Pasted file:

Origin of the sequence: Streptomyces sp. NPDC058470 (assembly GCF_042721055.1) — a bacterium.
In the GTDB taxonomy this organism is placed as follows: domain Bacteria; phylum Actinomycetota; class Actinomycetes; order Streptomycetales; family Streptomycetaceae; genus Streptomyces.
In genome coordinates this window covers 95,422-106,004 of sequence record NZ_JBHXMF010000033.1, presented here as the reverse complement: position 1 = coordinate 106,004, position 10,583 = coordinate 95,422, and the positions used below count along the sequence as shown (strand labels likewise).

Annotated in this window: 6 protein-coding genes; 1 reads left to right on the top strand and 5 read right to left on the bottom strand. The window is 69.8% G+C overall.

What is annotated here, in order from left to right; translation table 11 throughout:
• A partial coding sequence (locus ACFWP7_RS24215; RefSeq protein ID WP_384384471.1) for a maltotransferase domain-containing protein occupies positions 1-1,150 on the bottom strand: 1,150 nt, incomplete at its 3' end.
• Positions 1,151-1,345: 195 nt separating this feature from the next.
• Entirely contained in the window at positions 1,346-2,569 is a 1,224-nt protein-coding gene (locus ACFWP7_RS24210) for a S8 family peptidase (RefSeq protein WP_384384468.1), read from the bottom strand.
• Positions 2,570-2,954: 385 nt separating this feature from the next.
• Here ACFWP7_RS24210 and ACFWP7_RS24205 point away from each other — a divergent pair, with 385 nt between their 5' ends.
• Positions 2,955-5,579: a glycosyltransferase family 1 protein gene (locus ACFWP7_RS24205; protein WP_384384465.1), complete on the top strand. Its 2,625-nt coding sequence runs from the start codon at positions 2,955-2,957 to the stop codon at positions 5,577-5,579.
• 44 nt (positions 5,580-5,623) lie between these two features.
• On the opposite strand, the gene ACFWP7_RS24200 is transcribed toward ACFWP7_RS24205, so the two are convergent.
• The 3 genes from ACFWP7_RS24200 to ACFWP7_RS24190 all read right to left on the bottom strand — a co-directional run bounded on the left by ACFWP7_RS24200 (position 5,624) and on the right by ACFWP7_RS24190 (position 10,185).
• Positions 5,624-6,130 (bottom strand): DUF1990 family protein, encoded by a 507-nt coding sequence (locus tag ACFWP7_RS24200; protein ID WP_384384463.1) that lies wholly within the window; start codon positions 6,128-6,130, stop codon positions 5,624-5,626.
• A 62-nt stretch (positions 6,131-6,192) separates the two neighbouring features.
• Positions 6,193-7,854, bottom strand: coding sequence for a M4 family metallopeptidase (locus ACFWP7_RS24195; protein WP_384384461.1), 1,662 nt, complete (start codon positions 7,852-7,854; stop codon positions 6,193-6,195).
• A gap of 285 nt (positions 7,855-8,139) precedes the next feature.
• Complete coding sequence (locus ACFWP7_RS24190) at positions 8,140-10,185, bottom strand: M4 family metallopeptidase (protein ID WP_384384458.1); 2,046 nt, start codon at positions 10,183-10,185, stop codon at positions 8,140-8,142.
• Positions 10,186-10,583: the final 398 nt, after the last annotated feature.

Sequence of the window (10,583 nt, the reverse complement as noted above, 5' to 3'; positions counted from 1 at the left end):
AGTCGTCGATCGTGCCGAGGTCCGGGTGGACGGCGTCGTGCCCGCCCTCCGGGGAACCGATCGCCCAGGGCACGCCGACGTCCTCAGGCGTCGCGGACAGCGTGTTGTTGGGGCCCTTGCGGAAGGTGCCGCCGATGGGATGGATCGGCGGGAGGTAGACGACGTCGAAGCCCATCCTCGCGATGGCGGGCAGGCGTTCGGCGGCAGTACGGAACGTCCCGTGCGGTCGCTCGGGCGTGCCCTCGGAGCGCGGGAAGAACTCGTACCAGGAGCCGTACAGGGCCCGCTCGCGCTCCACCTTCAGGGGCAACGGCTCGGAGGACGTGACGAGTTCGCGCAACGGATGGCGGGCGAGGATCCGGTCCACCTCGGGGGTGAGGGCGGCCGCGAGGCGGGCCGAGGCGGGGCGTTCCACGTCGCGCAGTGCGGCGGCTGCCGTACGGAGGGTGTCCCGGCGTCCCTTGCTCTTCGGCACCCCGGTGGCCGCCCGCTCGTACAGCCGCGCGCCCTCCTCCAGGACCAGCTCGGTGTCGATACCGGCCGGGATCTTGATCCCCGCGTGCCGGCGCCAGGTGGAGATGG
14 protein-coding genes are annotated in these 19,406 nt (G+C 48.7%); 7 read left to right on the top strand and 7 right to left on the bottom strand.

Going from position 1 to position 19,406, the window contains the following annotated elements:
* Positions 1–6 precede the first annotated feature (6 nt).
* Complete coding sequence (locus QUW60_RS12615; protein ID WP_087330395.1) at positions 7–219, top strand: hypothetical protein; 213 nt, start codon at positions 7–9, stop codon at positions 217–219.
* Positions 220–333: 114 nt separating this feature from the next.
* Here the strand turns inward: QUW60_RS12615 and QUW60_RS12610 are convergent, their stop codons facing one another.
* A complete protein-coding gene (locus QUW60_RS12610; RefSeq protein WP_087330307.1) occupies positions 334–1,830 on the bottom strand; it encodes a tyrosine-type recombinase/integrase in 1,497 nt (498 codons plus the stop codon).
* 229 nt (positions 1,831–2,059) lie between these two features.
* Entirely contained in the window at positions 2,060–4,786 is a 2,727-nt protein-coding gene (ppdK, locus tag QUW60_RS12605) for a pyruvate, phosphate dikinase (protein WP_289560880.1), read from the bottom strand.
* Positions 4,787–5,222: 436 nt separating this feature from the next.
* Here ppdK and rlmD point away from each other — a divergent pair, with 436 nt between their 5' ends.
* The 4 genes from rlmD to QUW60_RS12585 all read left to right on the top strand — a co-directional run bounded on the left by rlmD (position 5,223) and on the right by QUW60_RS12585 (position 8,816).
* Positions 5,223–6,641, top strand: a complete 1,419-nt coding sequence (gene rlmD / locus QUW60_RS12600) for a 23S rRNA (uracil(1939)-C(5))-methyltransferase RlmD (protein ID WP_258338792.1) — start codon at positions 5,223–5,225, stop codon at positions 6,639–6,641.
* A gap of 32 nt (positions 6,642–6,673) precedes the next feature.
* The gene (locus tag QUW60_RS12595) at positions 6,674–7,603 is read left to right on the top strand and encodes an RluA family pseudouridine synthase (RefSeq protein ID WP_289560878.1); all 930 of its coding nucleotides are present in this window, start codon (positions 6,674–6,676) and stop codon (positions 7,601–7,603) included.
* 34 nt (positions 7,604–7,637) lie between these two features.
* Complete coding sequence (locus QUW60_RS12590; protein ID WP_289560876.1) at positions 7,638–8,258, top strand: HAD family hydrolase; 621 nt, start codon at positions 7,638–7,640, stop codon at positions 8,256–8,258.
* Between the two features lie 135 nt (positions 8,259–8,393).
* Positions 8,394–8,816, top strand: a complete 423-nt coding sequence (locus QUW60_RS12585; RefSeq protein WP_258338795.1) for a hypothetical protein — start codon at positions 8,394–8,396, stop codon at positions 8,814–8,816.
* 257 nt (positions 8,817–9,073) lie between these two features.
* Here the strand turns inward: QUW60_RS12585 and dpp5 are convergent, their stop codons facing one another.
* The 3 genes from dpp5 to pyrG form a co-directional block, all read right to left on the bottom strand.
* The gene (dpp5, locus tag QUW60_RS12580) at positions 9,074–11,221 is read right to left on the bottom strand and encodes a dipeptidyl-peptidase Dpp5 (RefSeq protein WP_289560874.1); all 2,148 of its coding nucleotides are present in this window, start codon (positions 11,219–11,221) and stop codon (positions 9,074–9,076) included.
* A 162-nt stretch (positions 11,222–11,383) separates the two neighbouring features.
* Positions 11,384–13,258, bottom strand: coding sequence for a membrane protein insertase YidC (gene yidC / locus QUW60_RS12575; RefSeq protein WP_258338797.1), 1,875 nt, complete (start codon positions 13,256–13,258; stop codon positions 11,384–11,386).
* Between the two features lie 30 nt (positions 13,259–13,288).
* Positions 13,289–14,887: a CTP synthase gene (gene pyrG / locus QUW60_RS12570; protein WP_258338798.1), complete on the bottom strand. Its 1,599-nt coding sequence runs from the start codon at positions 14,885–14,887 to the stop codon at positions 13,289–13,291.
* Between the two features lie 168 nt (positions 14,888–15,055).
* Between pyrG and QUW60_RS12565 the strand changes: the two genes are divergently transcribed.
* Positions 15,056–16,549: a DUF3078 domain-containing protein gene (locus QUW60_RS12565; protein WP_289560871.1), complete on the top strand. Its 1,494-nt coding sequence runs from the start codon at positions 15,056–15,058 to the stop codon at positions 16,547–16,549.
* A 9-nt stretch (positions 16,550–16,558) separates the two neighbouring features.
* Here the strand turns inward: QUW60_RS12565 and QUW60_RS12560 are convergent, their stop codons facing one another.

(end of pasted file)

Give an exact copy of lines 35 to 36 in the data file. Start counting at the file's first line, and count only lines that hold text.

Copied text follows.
* Positions 5,223–6,641, top strand: a complete 1,419-nt coding sequence (gene rlmD / locus QUW60_RS12600) for a 23S rRNA (uracil(1939)-C(5))-methyltransferase RlmD (protein ID WP_258338792.1) — start codon at positions 5,223–5,225, stop codon at positions 6,639–6,641.
* A gap of 32 nt (positions 6,642–6,673) precedes the next feature.